When I finally got all my gear in my room, I checked the network connection.  My good luck streak hadn’t lasted long because there was no wireless network available from my room.  When I went down to the desk and had them help me connect, their router wasn’t working either and so once again, I was without wireless.  I know, I probably should have stayed, after all, they helped me figure out my route for the following day, but I didn’t…shame on me.  I carted my stuff down, loaded up my bike, and headed for another hotel.  At this point a big, noisy, and chaotic big city was the last place I wanted to be.  I could tell I wasn’t in the hotel part of town and it took me a good 2 kilometers or so to get my bearings.  I found the road to Sa Pa, stopped,  and asked a restaurant for a Nha Nghi.  They pointed me in the direction and I found one just down the road, although it looked a bit sketchy.  You see, these Nha Nghis have historically been hourly hotels, so depending on the city and the clientele, well,….you can imagine what you find.  I’ve really only had to wear ear plugs once in my 2 weeks here in Vietnam. At The Nha Hghi where I ended up, there were two very nice older women working.  When I asked them about wifi, they nodded and so I tested the connection.  Perfect.  At this point I didn’t care if it was indeed more of an hourly place, I was exhausted and wanted a rest.  My 75 kilometer route had turned out to be 95 and it was just about dark.

Simple room with clean sheets....don't you love the mosquito net canopy?
My drying system, works like a charm wherever I go.
They showed me to my room, which was clean, spacious, and actually quite nice. I even had a fan to help dry my clothes. I was thankful to be settled for the evening.  I took a shower and started to wash my clothes when one of the little old ladies came in, without knocking and was showing me a finger on her hand.  Here I am thinking…..yes, I’m just one person, I’m here for one night,….didn’t we already go over this?......We had agreed on 200 vnd, a mere 7 euro, but she wanted me to get out my calculator again on my phone and typed in 160.  Then she had me follow her to a different room, with just one bed, rather than two.  Now I understood.  Seeing that I was just one person, which I thought was quite obvious from the time I rolled up alone, she wanted me to switch rooms and save me a bit of money.  Wow!?!  Somebody was actually trying to help me out and not take advantage of the fact that I’m a tourist.  That, or she desperately needed the room she had originally given me.  Who knows, but, yes, I ended up switching rooms!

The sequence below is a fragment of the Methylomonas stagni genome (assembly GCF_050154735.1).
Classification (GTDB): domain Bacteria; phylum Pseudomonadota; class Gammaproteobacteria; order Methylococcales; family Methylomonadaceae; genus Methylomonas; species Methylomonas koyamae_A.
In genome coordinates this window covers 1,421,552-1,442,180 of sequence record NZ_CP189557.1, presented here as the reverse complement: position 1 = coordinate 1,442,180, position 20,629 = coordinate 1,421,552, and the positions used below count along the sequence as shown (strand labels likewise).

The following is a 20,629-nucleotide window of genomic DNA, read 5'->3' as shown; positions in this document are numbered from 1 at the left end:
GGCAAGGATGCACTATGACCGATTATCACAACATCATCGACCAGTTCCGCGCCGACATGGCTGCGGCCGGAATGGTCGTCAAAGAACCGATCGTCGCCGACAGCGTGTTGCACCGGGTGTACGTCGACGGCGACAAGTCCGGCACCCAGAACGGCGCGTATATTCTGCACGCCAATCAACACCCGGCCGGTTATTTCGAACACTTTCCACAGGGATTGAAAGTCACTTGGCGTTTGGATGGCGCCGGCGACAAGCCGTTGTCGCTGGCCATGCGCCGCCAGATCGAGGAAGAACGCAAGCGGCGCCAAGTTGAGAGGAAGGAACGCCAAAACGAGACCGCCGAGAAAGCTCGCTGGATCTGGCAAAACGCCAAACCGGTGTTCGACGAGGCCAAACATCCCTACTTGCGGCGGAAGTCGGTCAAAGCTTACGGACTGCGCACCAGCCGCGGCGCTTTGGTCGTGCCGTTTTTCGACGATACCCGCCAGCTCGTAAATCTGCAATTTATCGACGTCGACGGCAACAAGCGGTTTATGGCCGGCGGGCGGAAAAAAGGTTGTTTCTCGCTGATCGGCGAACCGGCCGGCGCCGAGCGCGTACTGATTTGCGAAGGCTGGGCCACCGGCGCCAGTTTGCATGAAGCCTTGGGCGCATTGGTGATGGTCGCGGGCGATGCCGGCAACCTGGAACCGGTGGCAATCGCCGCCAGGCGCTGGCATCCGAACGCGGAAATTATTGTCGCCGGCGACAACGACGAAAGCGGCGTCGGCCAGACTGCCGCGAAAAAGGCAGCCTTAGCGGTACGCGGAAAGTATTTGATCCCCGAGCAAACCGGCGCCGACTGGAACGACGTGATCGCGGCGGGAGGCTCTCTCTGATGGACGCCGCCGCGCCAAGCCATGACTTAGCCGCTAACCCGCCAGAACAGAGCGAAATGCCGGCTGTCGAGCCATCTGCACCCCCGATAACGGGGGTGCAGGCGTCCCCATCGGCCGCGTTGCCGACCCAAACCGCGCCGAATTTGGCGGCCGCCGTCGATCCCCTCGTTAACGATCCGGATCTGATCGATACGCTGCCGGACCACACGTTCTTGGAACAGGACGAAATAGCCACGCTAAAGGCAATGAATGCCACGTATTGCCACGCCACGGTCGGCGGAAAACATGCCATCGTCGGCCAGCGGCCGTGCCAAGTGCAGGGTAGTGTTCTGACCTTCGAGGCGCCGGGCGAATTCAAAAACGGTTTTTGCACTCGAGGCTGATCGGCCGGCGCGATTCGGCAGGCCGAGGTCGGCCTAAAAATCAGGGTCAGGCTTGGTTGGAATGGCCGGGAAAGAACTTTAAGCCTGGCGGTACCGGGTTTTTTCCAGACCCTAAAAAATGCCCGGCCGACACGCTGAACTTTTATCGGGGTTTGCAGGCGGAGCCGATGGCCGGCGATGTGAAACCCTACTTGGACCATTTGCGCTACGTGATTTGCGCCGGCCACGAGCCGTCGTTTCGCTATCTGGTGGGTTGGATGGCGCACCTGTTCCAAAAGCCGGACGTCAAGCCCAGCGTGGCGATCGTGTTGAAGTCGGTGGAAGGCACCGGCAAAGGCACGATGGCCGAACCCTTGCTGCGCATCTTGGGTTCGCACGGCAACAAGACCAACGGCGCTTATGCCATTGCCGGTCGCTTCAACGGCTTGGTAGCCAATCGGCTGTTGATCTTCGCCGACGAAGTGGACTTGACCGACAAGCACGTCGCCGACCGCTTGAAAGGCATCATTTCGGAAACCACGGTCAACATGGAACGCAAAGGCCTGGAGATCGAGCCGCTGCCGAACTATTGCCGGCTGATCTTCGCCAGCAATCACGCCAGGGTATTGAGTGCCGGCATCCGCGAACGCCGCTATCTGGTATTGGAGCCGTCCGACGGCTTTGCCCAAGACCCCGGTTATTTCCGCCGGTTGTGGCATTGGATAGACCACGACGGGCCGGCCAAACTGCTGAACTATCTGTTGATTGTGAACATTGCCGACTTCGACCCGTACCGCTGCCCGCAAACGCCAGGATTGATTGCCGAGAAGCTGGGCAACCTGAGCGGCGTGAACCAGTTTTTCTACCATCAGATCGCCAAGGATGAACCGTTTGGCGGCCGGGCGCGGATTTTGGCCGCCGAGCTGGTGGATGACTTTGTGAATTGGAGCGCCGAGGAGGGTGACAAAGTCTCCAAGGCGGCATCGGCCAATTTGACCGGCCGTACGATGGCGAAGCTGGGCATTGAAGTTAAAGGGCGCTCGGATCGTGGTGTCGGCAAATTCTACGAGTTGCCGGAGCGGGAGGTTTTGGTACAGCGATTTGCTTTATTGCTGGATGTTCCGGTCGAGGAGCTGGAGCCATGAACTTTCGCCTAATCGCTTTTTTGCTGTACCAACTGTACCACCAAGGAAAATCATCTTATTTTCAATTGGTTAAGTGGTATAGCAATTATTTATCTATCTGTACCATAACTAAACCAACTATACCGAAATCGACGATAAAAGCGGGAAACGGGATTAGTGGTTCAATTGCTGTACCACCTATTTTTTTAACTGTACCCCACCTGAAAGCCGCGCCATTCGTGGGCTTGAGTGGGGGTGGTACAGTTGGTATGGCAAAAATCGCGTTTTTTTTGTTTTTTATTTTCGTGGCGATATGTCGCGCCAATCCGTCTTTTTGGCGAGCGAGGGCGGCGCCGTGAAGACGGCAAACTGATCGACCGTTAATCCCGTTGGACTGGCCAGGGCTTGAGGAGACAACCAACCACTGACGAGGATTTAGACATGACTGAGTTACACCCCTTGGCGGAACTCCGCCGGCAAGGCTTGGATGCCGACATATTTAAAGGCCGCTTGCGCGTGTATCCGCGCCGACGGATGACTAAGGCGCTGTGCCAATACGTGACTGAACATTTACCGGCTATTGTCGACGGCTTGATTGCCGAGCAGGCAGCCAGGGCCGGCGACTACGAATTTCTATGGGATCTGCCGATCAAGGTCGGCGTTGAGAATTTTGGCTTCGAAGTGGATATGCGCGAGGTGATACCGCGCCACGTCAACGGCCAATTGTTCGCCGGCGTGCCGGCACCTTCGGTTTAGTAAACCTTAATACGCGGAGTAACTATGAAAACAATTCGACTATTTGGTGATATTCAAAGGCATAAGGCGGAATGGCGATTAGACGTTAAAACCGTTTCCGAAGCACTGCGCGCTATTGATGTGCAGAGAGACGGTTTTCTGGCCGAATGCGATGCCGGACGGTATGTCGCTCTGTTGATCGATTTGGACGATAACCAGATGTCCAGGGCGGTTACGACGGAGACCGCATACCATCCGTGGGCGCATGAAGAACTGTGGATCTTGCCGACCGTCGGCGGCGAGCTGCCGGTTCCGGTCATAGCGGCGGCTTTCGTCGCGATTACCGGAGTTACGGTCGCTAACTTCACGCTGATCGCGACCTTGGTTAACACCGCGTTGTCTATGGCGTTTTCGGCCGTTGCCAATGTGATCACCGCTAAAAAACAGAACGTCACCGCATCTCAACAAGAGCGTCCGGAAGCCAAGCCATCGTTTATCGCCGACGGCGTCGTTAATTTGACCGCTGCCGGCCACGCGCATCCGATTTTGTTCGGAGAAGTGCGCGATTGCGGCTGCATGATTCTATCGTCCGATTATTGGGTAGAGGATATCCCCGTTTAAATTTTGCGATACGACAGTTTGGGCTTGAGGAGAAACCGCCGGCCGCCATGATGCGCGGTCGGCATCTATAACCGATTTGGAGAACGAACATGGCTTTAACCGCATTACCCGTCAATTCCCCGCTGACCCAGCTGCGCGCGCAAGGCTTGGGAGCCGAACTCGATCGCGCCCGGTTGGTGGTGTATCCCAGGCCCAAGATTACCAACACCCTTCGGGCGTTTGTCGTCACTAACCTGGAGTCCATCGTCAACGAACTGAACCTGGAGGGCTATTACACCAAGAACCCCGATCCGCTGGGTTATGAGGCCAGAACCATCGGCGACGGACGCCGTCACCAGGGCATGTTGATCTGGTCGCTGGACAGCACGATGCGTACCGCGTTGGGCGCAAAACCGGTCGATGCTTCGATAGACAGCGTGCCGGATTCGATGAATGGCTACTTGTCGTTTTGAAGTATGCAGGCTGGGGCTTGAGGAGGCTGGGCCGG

The all-in-one bathroom, with hot water, of course

I’m settled, ate my fresh pineapple, my clothes are clean, drying with the fan on full speed, my bike is in a locked garage, and I have a decent wireless connection.  Life is good!  Not to mention, my room is much more peaceful as it is in the back of the hotel and not above the street.  This is the first hotel where the owner has hugged me a hug after getting me all settled.  I like this place!  I tell you, it’s high class here in Lao Cai for 6 euro a night!   

She just got voted the nicest owner of any hotel I've been to so far (except for the one in Turkey where I was treated like royalty).
Sa pa is about 35 kilometers away, and from there I go directly up for about 15 or 20 kilometers to the Tram Ton Pass.  At 1,900 meters, it is the tallest mountain pass in Vietnam.  Do I dare mention that I’m currently at -10 meters?  After all the climbing I did earlier on in the week, I feel prepared.  I look forward to Sunday as it will be my day off to visit the Bac Ha H’mong market (by bus, from Sa Pa).  Funny how everything works out at the end of the day!  There was a reason why I wasn’t suppose to stay up the road in the other town at the “base of the climb” and there was also a reason why I needed to stop at the other hotel in Lao Cai that didn’t have internet,…and now there is definitely a reason why I need to go have a beer!  Cheers to Lao Cai and the Tram Ton Pass!!
My hard earned meal at hte end of the day plus Bia Ha Noi, no complaints here!

No comments:

Post a Comment